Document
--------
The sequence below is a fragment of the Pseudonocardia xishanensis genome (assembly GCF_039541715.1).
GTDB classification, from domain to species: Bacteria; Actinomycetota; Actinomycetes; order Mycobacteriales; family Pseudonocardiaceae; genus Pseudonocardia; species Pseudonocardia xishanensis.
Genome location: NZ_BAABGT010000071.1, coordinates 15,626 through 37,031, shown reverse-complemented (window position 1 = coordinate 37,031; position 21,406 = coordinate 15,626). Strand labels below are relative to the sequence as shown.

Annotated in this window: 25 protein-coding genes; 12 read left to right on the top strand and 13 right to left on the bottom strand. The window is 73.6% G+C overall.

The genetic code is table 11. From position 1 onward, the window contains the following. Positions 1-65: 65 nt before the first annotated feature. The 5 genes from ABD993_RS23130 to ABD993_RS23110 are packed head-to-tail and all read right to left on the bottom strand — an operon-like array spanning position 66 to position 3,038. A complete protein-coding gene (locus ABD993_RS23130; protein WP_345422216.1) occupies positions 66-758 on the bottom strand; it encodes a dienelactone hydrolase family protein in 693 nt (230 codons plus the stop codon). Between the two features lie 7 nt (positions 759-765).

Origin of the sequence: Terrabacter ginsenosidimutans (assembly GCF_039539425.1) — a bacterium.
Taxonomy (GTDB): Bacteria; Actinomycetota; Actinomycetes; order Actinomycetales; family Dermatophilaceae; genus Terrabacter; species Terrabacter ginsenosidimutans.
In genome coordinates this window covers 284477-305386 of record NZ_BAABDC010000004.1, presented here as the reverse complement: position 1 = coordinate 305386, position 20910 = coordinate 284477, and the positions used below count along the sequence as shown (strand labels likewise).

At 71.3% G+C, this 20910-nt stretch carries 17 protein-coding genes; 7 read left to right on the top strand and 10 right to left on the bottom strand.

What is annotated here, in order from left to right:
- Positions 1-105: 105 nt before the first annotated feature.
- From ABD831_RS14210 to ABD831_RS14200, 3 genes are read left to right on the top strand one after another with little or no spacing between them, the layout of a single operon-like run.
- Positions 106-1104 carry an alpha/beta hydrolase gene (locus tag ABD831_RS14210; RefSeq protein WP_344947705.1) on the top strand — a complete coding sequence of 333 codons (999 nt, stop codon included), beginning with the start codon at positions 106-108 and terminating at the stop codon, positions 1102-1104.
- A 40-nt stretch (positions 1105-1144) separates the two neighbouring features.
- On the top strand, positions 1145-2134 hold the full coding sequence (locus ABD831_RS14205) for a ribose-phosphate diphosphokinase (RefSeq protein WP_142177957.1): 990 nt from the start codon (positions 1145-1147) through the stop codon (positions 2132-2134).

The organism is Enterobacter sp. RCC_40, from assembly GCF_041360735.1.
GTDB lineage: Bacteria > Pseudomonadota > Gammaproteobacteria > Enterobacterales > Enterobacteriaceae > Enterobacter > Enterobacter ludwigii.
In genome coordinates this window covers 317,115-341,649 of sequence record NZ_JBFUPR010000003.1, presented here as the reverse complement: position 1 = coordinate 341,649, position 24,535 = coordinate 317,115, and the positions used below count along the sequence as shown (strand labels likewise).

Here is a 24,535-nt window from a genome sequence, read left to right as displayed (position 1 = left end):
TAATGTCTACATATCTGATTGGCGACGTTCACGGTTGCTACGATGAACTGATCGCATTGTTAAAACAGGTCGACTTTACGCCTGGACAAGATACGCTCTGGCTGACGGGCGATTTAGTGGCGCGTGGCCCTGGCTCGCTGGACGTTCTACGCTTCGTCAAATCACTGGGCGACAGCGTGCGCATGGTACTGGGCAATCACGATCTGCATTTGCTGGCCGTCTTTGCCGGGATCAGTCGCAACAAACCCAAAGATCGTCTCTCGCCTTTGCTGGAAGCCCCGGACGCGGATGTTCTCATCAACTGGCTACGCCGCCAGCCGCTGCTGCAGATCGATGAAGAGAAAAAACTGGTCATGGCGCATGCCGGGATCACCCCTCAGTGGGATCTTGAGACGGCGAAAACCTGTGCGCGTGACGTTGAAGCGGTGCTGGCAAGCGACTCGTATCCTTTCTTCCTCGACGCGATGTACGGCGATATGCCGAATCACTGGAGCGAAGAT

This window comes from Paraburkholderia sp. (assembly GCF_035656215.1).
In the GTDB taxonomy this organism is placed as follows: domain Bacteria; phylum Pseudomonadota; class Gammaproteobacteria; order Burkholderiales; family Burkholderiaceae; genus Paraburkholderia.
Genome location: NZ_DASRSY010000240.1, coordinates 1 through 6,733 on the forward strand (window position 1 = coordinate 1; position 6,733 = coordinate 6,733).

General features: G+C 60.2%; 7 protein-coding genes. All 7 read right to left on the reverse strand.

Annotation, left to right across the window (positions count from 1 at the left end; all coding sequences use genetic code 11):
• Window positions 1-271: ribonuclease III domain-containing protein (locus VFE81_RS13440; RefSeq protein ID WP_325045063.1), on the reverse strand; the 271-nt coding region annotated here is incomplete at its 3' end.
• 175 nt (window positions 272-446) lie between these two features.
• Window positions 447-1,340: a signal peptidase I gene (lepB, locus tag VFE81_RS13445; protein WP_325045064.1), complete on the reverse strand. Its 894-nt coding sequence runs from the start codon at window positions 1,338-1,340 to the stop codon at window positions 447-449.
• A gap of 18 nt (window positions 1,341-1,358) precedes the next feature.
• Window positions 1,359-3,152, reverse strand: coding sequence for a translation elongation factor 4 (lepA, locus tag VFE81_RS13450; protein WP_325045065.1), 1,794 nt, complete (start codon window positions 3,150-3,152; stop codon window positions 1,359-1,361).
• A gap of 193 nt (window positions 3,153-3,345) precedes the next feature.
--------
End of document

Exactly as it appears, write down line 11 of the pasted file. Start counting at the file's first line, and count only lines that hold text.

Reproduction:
- Positions 1-105: 105 nt before the first annotated feature.